To the relief of millions of commuters, the city's transit workers' union ended its 2 1/2-day strike, and bus and subway employees began returning to work.
"This was a big test for this city, and I think it passed with flying colors," Mayor Bloomberg said. "It wasn't easy, and certainly serious economic harm was inflicted, but we did what we had to do to keep the city running and running safely."
Buses are expected to get rolling by about 10 p.m. tonight and taxis should begin using meters at midnight. Subway trains will hit the rails overnight, transit officals said, adding that tomorrow morning's rush hour should be fairly normal.
The union has already posted on its website, under the headline "STRIKE OVER: REPORT TO WORK", instructions for workers to report to work immediately if their scheduled shift has already started, or to report per usual if they're working a later shift.
"We thank our riders for their patience and forebearance," said Transport Workers Union president Roger Toussaint.
Bloomberg, who had been incensed by what he termed the "thuggish" behavior of striking, was more restrained at an afternoon news conference.
Though he reiterated that the untion was wrong to strike, he said "this time they acted responsibly, and for that I am appreciative. When asked about what might have led to the end of the walkout, the mayor said: "Cooler heads prevailed."
He credited the union for calling off the strike, but said they were wrong to go on strike in the first place. He noted that the strike had been costly for the city with an estimated $10 million in police overtime and $12 million less in tax revenues.
"People who are struggling to make ends meet are really hurt by this work stoppage," the mayor said.
Bloomberg took pains to differentiate between union leaders and the rank-and-file members. "I described the behavior of the union leadership, which hurt this city," he said.
He encouraged angry commuters to be civil as they prepare to face members of the TWU for the first time since the strike upset travel within the city.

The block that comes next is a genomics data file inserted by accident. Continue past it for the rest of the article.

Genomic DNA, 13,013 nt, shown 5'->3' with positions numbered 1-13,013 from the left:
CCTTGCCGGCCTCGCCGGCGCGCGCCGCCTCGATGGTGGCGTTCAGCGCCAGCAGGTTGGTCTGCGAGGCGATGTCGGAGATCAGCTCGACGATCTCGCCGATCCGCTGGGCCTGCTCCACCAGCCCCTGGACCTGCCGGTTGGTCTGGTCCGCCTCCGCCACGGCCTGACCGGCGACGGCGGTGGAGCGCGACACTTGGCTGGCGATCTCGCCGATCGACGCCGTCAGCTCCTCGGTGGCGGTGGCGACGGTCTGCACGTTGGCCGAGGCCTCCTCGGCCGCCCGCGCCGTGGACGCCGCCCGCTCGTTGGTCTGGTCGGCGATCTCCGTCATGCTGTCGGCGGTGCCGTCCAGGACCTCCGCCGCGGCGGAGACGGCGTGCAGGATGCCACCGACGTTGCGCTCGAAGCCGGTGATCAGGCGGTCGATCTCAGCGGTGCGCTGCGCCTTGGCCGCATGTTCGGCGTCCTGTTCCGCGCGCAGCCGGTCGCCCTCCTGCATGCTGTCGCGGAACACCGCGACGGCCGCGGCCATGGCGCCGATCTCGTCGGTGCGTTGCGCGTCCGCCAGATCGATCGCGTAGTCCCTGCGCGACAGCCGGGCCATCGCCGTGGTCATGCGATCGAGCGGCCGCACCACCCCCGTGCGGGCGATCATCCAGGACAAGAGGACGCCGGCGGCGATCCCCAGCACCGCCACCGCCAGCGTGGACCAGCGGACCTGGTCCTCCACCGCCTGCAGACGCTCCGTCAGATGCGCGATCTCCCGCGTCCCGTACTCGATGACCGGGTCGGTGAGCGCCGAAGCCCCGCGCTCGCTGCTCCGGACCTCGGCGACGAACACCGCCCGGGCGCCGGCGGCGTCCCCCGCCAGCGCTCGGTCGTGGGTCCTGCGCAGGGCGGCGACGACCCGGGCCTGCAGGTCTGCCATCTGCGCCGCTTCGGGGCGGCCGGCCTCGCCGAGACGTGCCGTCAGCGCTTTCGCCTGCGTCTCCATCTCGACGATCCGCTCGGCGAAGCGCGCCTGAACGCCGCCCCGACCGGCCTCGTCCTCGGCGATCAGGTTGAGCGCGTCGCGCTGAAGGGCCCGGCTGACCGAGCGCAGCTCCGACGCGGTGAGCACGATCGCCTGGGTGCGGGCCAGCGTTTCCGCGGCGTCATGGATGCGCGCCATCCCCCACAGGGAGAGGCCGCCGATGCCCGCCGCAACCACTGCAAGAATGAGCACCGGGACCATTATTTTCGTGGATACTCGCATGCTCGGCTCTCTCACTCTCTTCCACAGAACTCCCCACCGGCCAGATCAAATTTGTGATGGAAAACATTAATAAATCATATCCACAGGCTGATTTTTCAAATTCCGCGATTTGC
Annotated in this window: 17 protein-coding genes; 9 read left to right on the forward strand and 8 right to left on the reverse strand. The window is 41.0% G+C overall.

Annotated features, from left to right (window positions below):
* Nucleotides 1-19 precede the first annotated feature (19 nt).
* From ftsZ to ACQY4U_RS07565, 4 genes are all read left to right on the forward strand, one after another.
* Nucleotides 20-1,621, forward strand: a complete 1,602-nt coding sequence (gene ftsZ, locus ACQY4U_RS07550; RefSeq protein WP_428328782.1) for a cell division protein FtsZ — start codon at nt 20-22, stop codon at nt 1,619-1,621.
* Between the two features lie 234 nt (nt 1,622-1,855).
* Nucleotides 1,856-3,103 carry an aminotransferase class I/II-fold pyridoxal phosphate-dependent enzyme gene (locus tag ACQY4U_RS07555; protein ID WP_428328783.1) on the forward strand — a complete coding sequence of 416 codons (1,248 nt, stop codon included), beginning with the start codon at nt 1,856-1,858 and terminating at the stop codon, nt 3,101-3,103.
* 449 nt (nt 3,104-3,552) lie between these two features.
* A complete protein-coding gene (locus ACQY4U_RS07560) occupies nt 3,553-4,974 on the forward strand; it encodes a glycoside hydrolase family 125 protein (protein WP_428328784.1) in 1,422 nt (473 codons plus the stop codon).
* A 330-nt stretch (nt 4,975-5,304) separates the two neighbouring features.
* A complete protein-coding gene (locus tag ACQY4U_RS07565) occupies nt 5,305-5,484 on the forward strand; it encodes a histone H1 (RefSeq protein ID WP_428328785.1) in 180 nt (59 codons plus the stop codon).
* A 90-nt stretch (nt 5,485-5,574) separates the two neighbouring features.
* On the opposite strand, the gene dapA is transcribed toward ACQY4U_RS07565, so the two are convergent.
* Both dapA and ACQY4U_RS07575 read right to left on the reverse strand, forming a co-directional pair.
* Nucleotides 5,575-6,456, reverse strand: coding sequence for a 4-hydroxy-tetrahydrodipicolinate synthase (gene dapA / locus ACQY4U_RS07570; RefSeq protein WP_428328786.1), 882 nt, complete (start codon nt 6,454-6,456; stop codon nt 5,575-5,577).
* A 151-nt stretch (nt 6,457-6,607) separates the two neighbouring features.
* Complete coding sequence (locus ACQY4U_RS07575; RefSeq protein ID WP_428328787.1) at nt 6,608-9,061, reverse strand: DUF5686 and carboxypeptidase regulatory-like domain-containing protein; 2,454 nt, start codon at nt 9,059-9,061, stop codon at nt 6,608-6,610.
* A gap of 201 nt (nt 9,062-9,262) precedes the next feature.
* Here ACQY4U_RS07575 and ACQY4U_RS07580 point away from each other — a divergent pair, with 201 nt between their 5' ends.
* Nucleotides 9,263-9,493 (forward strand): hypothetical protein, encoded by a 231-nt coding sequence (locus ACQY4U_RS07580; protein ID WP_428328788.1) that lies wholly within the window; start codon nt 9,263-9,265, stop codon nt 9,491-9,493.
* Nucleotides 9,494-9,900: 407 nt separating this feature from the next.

"If you want to say something to the employees as you go by, what about 'Glad you're back, I missed you,'" he said.
The Transport Workers Union Local 100's executive board gave the final okay for the back-to-work order around 2:30 p.m., ending the crippling strike that had stranded New Yorkers and hit businesses at the height of the holiday season.
Thirty-six members of the 43-member executive board voted to end the strike, five voted against and two abstained, said Eladio Diaz, a member.
"This was a disgrace," said TWU vice president John Mooney. "No detils were provided to the executive board. [Toussaint] wants us to discuss the details after Christmas."
Toussaint earlier had agreed to send striking transit workers back to work while talks with the Metropolitan Transportation Authority resumed, an arbitrator said.
"Both parties have a genuine desire to resolve their differences," said Richard Curreri, head of a three-member
state mediation panel. "They have agreed to resume negotiations while the TWU takes steps to return its membership."
Curreri, who spoke at a news conference at the Grand Hyatt Hotel, said talks held separately with each side since the strike began on Tuesday had been "fruitful," but an agreement on a new contract for bus and subway employees "remains out of reach at this time."
Sun sets on transit strike
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